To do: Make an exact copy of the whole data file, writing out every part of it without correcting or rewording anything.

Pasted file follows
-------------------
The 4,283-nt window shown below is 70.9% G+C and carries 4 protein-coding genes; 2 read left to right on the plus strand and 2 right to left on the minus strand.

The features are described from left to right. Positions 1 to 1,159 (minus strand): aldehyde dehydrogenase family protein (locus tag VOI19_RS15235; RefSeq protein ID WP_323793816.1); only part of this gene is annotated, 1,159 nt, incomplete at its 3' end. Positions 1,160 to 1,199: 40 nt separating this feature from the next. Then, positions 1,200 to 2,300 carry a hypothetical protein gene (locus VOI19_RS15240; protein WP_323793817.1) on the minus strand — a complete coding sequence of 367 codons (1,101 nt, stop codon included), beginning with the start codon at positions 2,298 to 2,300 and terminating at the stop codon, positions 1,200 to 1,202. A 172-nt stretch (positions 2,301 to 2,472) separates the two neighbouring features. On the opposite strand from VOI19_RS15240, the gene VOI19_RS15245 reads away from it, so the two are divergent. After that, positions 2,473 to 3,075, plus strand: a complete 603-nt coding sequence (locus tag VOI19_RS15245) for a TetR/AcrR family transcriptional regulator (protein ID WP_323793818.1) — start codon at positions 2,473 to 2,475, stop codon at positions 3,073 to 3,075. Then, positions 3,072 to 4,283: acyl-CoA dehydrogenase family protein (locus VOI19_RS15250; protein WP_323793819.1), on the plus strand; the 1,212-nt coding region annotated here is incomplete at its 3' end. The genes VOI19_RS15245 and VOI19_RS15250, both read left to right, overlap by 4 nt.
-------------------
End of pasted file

The 4,283-nt window shown below is 70.9% G+C and carries 4 protein-coding genes; 2 read left to right on the plus strand and 2 right to left on the minus strand.

The features are described from left to right. Positions 1 to 1,159 (minus strand): aldehyde dehydrogenase family protein (locus tag VOI19_RS15235; RefSeq protein ID WP_323793816.1); only part of this gene is annotated, 1,159 nt, incomplete at its 3' end. Positions 1,160 to 1,199: 40 nt separating this feature from the next. Then, positions 1,200 to 2,300 carry a hypothetical protein gene (locus VOI19_RS15240; protein WP_323793817.1) on the minus strand — a complete coding sequence of 367 codons (1,101 nt, stop codon included), beginning with the start codon at positions 2,298 to 2,300 and terminating at the stop codon, positions 1,200 to 1,202. A 172-nt stretch (positions 2,301 to 2,472) separates the two neighbouring features. On the opposite strand from VOI19_RS15240, the gene VOI19_RS15245 reads away from it, so the two are divergent. After that, positions 2,473 to 3,075, plus strand: a complete 603-nt coding sequence (locus tag VOI19_RS15245) for a TetR/AcrR family transcriptional regulator (protein ID WP_323793818.1) — start codon at positions 2,473 to 2,475, stop codon at positions 3,073 to 3,075. Then, positions 3,072 to 4,283: acyl-CoA dehydrogenase family protein (locus VOI19_RS15250; protein WP_323793819.1), on the plus strand; the 1,212-nt coding region annotated here is incomplete at its 3' end. The genes VOI19_RS15245 and VOI19_RS15250, both read left to right, overlap by 4 nt.